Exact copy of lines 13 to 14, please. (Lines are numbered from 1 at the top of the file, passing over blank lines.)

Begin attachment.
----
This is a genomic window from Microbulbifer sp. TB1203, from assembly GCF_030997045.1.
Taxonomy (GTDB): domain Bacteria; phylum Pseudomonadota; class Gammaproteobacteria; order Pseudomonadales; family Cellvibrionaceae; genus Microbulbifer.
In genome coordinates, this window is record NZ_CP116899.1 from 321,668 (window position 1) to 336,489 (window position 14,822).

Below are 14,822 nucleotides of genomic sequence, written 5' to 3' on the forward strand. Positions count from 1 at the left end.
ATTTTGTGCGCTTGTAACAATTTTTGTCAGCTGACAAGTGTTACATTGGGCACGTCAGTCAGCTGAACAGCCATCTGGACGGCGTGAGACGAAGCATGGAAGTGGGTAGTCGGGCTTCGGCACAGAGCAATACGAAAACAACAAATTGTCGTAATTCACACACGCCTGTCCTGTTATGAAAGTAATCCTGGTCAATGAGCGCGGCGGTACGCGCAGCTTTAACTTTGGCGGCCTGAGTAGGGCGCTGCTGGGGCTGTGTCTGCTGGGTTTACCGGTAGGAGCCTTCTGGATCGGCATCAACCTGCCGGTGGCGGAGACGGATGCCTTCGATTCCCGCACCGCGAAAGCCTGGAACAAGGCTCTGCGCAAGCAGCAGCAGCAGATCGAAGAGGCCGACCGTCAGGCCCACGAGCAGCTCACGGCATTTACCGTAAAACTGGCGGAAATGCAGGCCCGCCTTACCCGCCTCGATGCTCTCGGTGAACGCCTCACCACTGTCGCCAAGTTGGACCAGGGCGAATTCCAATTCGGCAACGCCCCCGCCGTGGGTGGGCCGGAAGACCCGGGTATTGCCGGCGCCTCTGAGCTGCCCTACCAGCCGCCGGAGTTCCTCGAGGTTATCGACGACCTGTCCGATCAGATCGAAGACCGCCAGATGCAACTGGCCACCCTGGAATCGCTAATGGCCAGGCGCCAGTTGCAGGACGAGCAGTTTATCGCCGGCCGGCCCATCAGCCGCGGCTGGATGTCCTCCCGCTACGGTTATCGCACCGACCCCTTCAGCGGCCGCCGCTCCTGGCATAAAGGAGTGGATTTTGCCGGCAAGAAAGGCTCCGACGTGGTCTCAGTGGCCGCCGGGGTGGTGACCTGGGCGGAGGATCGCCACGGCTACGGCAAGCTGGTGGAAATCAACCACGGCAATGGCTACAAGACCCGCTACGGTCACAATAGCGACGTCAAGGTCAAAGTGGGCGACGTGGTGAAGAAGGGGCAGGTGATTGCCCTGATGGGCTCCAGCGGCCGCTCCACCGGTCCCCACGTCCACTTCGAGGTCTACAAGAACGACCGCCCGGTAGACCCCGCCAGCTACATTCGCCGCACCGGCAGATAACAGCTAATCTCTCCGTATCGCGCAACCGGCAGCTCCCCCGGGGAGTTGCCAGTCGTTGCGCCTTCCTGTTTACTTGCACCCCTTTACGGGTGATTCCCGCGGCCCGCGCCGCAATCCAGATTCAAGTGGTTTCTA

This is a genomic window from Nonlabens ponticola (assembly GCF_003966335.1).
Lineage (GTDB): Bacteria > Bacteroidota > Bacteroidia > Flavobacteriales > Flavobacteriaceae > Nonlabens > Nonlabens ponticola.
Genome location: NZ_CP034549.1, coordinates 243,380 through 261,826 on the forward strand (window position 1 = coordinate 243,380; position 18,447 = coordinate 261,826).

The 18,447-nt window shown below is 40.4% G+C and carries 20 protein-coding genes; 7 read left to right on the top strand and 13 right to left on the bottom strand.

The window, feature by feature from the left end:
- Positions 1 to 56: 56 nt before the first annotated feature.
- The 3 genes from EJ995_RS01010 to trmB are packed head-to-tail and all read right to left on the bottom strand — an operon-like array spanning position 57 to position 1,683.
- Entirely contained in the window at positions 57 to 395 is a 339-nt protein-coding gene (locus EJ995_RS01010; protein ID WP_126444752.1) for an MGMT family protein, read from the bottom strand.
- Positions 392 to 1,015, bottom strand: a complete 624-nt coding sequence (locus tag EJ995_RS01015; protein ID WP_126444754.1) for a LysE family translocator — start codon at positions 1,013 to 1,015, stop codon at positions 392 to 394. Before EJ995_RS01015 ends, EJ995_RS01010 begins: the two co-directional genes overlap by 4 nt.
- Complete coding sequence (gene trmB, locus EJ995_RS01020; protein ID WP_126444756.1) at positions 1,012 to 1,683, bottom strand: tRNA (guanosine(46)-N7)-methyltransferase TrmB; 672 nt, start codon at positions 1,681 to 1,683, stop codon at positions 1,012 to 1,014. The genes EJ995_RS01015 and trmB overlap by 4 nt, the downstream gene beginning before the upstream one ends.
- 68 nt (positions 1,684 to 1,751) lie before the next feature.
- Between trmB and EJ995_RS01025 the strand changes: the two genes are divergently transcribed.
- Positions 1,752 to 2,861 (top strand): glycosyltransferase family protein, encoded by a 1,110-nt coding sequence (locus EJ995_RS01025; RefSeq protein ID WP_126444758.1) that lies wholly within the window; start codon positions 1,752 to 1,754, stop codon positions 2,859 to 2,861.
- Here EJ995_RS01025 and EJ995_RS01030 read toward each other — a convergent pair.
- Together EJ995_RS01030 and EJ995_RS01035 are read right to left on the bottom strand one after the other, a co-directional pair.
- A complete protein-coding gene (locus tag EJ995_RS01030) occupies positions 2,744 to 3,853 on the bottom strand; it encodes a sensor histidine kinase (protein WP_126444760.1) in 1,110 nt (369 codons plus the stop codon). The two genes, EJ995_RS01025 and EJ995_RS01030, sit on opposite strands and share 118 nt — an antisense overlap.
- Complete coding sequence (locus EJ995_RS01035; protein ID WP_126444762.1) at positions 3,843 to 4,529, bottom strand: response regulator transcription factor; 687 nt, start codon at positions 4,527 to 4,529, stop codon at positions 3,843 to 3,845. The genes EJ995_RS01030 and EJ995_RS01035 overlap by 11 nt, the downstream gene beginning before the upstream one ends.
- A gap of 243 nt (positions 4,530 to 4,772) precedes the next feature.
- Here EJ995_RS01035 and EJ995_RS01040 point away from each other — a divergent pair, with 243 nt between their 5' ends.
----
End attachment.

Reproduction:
- Entirely contained in the window at positions 57 to 395 is a 339-nt protein-coding gene (locus EJ995_RS01010; protein ID WP_126444752.1) for an MGMT family protein, read from the bottom strand.
- Positions 392 to 1,015, bottom strand: a complete 624-nt coding sequence (locus tag EJ995_RS01015; protein ID WP_126444754.1) for a LysE family translocator — start codon at positions 1,013 to 1,015, stop codon at positions 392 to 394. Before EJ995_RS01015 ends, EJ995_RS01010 begins: the two co-directional genes overlap by 4 nt.